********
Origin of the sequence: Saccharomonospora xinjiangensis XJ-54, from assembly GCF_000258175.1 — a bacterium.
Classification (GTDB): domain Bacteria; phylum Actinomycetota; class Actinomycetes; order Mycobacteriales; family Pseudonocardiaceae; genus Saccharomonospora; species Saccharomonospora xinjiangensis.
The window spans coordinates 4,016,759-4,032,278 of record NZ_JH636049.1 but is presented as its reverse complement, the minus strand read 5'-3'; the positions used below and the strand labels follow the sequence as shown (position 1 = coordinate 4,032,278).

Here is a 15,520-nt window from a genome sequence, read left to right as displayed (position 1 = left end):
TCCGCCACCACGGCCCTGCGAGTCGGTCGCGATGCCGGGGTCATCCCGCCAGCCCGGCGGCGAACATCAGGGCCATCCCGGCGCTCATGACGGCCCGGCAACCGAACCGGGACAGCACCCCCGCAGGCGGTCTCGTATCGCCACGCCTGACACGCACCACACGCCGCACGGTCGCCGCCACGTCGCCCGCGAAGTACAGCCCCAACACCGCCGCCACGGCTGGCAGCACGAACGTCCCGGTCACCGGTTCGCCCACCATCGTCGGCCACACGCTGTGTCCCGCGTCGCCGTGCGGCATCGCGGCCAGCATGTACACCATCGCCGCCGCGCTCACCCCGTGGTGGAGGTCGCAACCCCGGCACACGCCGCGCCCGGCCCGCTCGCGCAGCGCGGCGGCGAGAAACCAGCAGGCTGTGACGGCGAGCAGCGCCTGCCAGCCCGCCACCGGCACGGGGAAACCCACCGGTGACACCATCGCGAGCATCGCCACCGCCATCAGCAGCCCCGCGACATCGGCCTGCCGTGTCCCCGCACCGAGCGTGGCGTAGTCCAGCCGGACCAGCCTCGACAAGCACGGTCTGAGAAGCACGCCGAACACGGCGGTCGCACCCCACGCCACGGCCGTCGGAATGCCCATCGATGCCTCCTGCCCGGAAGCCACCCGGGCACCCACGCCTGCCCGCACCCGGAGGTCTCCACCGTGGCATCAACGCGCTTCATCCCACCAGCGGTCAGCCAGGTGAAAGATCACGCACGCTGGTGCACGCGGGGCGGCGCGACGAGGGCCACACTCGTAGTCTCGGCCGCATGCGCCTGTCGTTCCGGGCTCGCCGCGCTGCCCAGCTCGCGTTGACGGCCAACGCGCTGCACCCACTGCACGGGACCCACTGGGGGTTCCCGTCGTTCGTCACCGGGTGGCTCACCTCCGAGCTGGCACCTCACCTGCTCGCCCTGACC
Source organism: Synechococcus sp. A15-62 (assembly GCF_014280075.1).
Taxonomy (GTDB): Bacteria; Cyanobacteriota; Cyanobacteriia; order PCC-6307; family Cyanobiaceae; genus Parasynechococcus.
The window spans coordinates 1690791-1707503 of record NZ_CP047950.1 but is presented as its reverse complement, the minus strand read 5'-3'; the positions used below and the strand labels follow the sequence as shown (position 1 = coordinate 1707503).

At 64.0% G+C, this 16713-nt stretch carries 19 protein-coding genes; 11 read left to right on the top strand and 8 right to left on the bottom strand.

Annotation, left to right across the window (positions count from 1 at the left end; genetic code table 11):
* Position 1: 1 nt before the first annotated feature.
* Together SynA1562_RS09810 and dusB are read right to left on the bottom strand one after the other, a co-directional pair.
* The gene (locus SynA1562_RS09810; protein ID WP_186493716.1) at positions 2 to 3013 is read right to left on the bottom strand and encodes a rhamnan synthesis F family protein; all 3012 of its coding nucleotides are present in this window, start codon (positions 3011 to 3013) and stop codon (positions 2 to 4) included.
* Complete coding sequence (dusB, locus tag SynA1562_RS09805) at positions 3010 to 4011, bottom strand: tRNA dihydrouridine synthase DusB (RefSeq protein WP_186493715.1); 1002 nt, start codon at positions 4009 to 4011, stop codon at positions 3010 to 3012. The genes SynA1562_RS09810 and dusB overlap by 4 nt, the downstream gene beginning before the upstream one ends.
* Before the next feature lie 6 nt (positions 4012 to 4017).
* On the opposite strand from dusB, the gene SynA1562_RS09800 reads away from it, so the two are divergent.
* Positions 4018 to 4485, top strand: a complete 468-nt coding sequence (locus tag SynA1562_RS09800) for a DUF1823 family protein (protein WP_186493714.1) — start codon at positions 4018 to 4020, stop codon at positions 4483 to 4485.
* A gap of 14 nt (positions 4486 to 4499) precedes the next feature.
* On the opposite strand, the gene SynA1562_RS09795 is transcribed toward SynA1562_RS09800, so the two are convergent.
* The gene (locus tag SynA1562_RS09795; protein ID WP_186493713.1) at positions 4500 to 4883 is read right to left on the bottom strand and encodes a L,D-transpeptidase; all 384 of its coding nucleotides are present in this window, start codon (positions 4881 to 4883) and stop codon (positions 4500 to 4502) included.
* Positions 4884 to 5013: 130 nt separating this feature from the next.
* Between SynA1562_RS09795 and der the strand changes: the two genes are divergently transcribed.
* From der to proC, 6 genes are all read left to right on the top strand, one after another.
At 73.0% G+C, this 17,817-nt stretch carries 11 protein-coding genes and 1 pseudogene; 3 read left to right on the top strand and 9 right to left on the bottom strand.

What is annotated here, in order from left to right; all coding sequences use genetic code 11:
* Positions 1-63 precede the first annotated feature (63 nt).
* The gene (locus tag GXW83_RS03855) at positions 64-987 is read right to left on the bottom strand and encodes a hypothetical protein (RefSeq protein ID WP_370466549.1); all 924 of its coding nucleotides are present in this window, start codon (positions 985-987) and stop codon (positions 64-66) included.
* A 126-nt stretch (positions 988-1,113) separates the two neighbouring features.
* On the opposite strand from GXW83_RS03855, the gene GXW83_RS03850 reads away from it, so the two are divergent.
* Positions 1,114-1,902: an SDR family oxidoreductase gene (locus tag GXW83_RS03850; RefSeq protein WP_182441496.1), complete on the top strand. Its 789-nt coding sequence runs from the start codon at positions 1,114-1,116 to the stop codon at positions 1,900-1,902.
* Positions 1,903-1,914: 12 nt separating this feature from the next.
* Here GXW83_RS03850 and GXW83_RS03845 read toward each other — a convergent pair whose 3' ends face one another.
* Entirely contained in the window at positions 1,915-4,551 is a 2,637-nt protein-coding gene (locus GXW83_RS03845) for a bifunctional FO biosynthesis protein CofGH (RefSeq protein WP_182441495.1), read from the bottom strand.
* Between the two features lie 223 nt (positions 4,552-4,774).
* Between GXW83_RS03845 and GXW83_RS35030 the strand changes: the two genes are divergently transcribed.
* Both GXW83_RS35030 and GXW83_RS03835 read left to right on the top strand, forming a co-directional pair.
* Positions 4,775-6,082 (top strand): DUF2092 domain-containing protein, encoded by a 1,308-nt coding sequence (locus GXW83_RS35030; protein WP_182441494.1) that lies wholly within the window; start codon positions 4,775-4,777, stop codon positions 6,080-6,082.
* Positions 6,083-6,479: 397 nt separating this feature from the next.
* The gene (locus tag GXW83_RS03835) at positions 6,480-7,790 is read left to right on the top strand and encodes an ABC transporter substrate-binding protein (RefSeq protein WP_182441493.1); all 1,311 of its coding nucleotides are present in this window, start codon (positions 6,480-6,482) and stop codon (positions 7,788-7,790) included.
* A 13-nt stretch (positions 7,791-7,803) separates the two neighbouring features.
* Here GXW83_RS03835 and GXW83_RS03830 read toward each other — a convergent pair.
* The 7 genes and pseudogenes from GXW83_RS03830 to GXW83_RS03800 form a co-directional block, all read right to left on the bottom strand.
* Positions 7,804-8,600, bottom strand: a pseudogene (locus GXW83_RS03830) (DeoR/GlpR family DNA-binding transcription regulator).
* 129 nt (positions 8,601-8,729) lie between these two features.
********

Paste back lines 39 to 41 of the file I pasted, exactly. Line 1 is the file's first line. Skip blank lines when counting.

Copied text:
* The gene (locus tag GXW83_RS03835) at positions 6,480-7,790 is read left to right on the top strand and encodes an ABC transporter substrate-binding protein (RefSeq protein WP_182441493.1); all 1,311 of its coding nucleotides are present in this window, start codon (positions 6,480-6,482) and stop codon (positions 7,788-7,790) included.
* A 13-nt stretch (positions 7,791-7,803) separates the two neighbouring features.
* Here GXW83_RS03835 and GXW83_RS03830 read toward each other — a convergent pair.